2. You can not compare city income to rural income… come on, it just doesnt work like that. cost of living in the country is much much lower. i disagree.

  3. “So for those of us who dream of taking off to live on our own in the woods with no government intervention, think again.” so what is she saying? go live in the city? you have got to be kidding me. i would rather live next to a hillbilly that is collecting food stamps any day of the week. at least when the poop hits the fan, he’ll know how to skin a buck and run a trout line and work a garden. geez there is no escaping this country collapse but your better off in the country side. i completely disagree with this article’s context.

    • Based on the original Discovery article, these people AREN’T skinning bucks and running trout lines and growing gardens. If they were doing so, and happy about it, they would be the kind of people I was referring to when I said “thriving poor.” No, I’m not at all recommending people stay in the city. What I’m saying is that if you think you’re gong to move into the woods and find a tight-knit community that can make it their own, it likely won’t happen. People we have traditionally thought of as being able to fend for themselves are choosing not to.

      • where do you live? i live it! i live in rural America and love the tightness everyone has. my neighbor is on food stamps and he does just what you think he doesnt and that is skinning deer, trapping, fishing and planting a huge garden. along with chickens, ducks and much more. does he milk the system like many other… not me to judge. I still disagree with you. Hey ya know that big storm that blew through the area in which you state… the east coast? That storm wrecked the entire area, including utilities and there were no utilities for weeks and all my food stamp loving neighbors couldnt go shopping because all the gas stations and stores were closed because there was no electricity and everyone loved the quiet, and less hustle and bustle but taadaa… no one died…why? because they when fishing, ate their canned food… oh wait no garden you say? yes they canned their garden veggies. there are many tight nit communities around the rurals areas and most of them barter and trade together. i just think you are jealous because you couldnt fit in with your area. I DISAGREE WITH YOU, youre wrong. you can stay in the city as for me… “a country boy will survive!”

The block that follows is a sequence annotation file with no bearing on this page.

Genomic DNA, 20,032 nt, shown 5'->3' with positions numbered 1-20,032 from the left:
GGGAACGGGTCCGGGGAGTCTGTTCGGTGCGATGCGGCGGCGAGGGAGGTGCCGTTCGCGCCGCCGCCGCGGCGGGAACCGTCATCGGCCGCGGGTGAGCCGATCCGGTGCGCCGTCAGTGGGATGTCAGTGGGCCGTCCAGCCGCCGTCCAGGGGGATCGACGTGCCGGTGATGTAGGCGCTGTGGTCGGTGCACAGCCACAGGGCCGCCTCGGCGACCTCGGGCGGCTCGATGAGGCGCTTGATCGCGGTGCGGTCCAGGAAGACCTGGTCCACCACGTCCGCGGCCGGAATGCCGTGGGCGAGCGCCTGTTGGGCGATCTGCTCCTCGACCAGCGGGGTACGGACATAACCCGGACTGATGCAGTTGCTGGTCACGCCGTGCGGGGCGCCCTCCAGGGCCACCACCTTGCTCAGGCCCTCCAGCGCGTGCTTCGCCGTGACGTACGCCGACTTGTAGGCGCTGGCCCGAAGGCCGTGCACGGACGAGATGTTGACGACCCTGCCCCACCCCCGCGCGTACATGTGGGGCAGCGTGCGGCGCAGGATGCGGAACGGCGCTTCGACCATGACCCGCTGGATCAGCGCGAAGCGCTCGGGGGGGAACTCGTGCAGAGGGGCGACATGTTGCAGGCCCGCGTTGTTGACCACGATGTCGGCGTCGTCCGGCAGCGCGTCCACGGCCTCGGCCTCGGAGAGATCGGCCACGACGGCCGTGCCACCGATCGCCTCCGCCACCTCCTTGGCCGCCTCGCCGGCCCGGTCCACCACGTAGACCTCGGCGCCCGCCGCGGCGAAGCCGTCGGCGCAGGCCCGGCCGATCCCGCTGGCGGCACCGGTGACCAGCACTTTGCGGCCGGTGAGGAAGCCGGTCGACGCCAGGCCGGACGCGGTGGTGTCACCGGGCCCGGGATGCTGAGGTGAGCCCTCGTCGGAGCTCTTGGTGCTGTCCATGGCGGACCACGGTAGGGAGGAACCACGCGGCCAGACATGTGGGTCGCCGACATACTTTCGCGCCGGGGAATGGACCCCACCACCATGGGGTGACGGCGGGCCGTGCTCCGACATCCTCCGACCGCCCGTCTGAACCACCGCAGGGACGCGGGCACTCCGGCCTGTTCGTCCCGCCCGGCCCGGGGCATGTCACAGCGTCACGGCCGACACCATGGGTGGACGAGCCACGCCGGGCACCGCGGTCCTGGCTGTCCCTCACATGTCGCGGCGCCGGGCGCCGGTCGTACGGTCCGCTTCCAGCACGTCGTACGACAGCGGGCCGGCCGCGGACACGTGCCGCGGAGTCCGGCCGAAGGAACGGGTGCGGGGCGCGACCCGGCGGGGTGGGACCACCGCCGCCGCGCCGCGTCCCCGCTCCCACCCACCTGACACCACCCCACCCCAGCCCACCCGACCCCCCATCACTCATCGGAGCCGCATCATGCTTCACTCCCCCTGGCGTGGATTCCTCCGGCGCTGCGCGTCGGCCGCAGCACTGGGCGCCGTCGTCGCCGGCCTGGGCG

4. I enjoyed your article, and I live in rural America, Texas to be more exact. I know it’s quite different here in west Texas from the situation you described. I love the small community I live in and although it has similar problems, such as drugs, I still believe personally that it beats the fast pace of a big city. Employment is no easy to find, but I’m a firm believer in the notion that if you have a will to work , you can find it. I have, and it had been the most honest work I have done in my life. I’m new to the social media site so I’m still finding my footing so to speak, but I have been a listener of Alex for quite a while now. Thanks for writing the article I enjoyed reading it.

  5. Cant really say that those photos prove one dam thing.

    You can find the same kind of trashy mess in the city as well as in the country.

    If the country folk dont know how to survive in your neck of the woods find different woods.
    They do fine around here.

  6. If you own your house paid for — how much money do you need to live?? So long as you don’t own a newer car or buy designer clothes?? You need food, clothing, transportation, medical/dental expenses plus anything more you want. I have lived on $200 take-home (car was paid for). I was quite happy living pretty well, actually.

    So, what is poverty and what is not is sometimes relative. Depends on if you have things paid for without debt.

  7. This reminds me of a question I saw on another forum. You have a year of canned food, a hard winter’s worth of firewood, and a solar generator for your electric needs. You also have a rifle for hunting. But what will you do if someone comes knocking on your door asking for food? Will you turn them away? Will you give with the expectation that your goodwill will be repaid (yard work, repairs, etc.)? What if the person you turned away comes back armed? Or someone comes with the intent to raid your pantry without even asking first? Are you prepared to take a life to protect your family and your supplies? It’s well and good to be armed, but most people will have a problem with shooting someone who’s starving, but unless you want to feed every beggar in town, you should prepare youselves mentally for just that possibility.